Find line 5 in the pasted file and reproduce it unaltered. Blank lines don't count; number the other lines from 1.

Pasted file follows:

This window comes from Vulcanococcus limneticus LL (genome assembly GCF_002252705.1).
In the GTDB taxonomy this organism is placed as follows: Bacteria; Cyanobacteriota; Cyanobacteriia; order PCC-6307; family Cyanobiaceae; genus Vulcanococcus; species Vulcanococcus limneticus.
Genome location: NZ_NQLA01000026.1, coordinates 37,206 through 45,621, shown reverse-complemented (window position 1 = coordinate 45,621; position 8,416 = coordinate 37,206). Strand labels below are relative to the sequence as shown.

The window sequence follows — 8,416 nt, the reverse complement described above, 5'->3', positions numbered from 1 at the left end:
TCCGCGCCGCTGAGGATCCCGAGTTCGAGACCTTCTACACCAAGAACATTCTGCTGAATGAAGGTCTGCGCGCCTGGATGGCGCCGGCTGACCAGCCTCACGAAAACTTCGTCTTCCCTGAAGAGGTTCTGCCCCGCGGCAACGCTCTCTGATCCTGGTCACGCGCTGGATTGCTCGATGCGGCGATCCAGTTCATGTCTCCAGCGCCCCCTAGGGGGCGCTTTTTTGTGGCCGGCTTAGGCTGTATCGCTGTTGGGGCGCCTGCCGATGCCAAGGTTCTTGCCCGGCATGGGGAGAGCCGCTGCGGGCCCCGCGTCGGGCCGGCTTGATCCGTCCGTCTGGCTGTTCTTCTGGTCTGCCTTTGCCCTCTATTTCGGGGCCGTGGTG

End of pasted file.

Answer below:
TCCGCGCCGCTGAGGATCCCGAGTTCGAGACCTTCTACACCAAGAACATTCTGCTGAATGAAGGTCTGCGCGCCTGGATGGCGCCGGCTGACCAGCCTCACGAAAACTTCGTCTTCCCTGAAGAGGTTCTGCCCCGCGGCAACGCTCTCTGATCCTGGTCACGCGCTGGATTGCTCGATGCGGCGATCCAGTTCATGTCTCCAGCGCCCCCTAGGGGGCGCTTTTTTGTGGCCGGCTTAGGCTGTATCGCTGTTGGGGCGCCTGCCGATGCCAAGGTTCTTGCCCGGCATGGGGAGAGCCGCTGCGGGCCCCGCGTCGGGCCGGCTTGATCCGTCCGTCTGGCTGTTCTTCTGGTCTGCCTTTGCCCTCTATTTCGGGGCCGTGGTG